This is FiFi, the only still flying B-29 left. There is another being restored but iis not yet ready to fly. someday we may be able to see them fly together.

This is an A-26 which flew not only in WWII but also Vietnam.

 To cover a few more bases, I am including this pic from Antietam. It was after the Civil War the what we now call Memorial Day was started.

This is a portion of the Antietam Cemetery but the hero that lies here was actually lost in the attack on the U.S.S. Cole. He was greatly loved and is dearly missed.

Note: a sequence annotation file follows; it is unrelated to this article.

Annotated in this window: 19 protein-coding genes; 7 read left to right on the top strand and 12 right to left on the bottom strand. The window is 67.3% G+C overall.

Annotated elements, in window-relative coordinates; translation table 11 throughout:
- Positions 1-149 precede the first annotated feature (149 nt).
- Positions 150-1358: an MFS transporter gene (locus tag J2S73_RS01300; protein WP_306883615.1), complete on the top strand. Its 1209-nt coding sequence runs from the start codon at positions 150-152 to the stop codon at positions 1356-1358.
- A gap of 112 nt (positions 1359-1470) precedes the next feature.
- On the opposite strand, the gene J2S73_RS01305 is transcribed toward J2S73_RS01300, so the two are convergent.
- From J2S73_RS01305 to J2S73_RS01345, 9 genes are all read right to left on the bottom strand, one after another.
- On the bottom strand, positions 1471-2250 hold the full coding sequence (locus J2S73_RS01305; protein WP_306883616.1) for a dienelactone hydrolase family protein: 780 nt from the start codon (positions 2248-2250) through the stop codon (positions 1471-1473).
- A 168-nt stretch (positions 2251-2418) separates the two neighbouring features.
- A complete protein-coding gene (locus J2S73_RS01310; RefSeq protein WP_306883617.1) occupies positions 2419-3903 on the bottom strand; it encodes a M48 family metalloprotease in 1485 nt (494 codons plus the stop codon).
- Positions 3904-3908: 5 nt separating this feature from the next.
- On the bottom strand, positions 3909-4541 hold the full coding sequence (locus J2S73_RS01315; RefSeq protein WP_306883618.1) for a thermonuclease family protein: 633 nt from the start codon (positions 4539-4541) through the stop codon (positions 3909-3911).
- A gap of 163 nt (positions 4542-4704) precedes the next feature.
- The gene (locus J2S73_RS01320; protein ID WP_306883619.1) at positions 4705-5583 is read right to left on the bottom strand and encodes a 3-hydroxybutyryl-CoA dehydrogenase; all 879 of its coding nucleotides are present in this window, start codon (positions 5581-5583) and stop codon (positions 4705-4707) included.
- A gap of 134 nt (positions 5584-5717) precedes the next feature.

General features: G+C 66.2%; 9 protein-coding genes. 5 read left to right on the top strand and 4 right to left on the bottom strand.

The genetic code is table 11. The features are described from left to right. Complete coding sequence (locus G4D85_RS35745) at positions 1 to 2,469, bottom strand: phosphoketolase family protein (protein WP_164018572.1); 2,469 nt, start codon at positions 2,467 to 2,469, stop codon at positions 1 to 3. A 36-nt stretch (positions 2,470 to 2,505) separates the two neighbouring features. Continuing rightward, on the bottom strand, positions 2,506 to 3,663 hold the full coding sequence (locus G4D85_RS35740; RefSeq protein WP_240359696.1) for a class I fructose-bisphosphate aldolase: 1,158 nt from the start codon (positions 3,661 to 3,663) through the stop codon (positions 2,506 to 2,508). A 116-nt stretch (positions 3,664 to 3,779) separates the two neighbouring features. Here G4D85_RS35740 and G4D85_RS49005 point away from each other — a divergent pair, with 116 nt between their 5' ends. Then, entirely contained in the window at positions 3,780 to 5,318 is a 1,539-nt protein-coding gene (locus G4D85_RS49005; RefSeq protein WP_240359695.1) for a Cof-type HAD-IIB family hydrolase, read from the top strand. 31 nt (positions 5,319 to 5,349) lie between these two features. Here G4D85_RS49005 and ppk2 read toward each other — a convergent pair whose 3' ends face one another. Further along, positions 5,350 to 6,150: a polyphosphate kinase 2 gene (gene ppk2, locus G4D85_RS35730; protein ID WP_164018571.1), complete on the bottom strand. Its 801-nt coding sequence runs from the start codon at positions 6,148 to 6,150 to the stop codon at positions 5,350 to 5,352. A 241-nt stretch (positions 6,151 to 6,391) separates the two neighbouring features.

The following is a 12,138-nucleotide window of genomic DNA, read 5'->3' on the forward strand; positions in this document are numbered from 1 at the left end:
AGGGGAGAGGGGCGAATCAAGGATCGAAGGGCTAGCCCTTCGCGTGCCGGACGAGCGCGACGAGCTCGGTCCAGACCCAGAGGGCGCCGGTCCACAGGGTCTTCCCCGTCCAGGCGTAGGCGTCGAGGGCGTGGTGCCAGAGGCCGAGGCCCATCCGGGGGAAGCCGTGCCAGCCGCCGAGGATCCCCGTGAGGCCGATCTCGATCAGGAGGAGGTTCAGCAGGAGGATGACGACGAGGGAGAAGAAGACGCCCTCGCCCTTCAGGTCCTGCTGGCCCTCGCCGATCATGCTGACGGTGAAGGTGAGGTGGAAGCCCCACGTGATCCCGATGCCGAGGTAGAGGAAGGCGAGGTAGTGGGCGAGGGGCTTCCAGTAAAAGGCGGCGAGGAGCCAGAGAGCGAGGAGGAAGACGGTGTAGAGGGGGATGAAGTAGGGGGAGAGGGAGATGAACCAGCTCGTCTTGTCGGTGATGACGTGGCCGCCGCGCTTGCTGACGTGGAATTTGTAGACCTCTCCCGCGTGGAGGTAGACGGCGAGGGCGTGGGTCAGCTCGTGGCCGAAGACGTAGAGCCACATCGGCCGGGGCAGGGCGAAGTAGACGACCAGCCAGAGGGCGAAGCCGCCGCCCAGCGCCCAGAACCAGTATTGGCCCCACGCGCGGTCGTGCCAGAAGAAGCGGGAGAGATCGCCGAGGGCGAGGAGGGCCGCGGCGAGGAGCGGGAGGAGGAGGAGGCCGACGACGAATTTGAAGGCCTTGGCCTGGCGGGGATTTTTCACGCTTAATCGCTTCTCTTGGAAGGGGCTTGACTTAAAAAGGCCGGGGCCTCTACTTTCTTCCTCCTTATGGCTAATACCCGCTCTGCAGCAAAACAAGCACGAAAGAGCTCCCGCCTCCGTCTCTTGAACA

The Korean War Memorial

Arlington National Cemetery

And, the final pic for Memorial Day.

I have tried to cover those who must be remembered. I have not intentionally left anyone out, I don't have, for example, pics of the Spanish American War memorials, but those too are remembered here, today.

Don't forget to Remember!

Next time, on the 30th, we will check in again in Nebraska. Join me there at 9:00am.

To see other Vietnam Memorials, from any state, click the state name on the left side of this page.

Thursday, May 21, 2015

Maryland VIII

Memorial Day is once again upon us. Most years, as my long term readers know, I write about its history and admonish you to enjoy your cook-outs but to take just a moment to remember what it is all about. This year, I thought I might tell you about the new Justice Plaza in Rockville, MD.